- Fed Chairman Jerome Powell is now saying that tapering may need to be accelerated and Treasury Secretary Yellen is now saying that the Fed needs to move forward on tapering.
- But, other than vague utterances, Mr. Powell seems to be reluctant to define any policy direction that he might be held accountable for in the future.
- Financial markets are signaling that the Fed will raise short-term rates in the near future but will be faced with slower economic growth further out due to the coronavirus.
- Yes, there is a lot of uncertainty around, but Mr. Powell has got to step up and provide markets and businesses with some insight into what he is thinking about doing going forward.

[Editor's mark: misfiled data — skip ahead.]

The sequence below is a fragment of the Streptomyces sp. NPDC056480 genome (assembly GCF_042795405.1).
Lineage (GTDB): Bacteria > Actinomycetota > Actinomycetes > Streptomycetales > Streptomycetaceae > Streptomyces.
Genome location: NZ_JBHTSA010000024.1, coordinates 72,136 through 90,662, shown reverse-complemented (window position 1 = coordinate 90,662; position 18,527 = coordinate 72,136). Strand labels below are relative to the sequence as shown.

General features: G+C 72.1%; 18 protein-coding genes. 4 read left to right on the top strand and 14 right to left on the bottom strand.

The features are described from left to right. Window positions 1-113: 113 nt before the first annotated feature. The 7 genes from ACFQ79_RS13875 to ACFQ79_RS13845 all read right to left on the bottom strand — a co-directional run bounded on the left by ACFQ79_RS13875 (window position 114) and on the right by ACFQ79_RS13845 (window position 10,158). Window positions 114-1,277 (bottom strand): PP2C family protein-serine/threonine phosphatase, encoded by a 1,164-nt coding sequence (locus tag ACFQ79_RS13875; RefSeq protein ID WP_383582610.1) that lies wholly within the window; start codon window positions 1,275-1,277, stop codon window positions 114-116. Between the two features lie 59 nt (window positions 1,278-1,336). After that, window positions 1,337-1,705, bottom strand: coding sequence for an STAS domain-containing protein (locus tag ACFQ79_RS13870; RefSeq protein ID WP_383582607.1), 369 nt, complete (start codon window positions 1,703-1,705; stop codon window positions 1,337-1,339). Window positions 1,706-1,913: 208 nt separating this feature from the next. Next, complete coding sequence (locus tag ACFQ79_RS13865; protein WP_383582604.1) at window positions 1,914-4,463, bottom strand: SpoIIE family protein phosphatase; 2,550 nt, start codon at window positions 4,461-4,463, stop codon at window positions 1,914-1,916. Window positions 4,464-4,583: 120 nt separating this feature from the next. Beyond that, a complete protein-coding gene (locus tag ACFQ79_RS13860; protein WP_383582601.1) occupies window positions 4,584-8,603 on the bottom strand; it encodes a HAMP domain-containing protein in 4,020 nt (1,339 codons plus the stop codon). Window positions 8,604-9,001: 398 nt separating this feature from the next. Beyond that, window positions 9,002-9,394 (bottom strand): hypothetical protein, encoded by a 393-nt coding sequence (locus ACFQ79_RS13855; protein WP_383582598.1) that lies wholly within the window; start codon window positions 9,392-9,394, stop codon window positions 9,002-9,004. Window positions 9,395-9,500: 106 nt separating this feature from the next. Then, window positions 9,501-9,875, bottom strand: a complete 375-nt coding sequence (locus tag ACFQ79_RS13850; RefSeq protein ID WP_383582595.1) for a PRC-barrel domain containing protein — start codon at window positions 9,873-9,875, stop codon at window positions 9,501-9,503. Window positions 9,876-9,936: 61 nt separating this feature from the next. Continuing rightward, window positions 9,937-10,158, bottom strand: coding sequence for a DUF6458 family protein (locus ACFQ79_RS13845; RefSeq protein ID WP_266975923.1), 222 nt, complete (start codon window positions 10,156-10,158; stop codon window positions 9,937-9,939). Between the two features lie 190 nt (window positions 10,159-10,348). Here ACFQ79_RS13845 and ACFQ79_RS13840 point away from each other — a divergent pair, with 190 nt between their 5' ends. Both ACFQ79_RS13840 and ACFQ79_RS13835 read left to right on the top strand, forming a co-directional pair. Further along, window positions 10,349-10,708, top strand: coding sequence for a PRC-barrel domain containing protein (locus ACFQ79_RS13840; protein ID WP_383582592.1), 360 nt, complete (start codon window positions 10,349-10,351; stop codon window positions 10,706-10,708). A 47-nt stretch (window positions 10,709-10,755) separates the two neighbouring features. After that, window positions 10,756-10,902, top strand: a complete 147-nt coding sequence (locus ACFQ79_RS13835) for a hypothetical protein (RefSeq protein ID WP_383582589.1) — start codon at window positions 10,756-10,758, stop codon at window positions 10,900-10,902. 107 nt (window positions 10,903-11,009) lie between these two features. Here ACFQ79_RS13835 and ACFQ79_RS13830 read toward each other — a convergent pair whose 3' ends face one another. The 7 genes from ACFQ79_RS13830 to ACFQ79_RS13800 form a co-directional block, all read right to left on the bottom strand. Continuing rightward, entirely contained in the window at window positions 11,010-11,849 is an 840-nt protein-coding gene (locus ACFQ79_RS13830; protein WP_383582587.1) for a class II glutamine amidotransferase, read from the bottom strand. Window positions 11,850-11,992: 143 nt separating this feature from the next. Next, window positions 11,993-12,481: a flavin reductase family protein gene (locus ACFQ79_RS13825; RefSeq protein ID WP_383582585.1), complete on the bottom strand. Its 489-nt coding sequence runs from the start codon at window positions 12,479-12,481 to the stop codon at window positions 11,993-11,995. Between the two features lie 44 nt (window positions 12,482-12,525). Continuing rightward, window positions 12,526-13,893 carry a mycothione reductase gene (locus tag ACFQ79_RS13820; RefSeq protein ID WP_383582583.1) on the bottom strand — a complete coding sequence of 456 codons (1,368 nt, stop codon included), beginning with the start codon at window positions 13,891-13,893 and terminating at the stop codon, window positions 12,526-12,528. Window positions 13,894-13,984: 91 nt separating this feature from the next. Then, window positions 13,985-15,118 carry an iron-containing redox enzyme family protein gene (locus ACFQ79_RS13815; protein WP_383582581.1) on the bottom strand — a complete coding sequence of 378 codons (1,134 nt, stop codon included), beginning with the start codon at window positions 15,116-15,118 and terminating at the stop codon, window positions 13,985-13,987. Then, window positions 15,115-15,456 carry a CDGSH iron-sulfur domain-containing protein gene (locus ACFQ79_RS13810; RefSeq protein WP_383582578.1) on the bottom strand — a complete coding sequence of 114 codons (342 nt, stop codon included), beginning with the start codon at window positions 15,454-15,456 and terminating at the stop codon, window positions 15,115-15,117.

Up until just recently, Jerome Powell, Fed Chair, has been adamant about the future of inflation in the United States.
The rise in the U.S. rate of inflation was just temporary or transitory. After a few months, inflation rates would drop.
This week Mr. Powell indicated that tapering should be more substantial than what he had earlier been supporting.
Janet Yellen, the Secretary of the Treasury and the former Fed Chair before Mr. Powell, stated that the use of "transitory" should be transitory as we move through the end of 2021.
It seems as if the Biden administration is beginning to get its "story" straight concerning the future of the U.S. economy.
Still, there are many analysts and people in Congress that are unhappy with Mr. Powell and say that he should not be approved to continue in his current position.
We close the year with growing discontent concerning the direction of monetary policy and the direction of the economic programs being advanced by the Biden administration.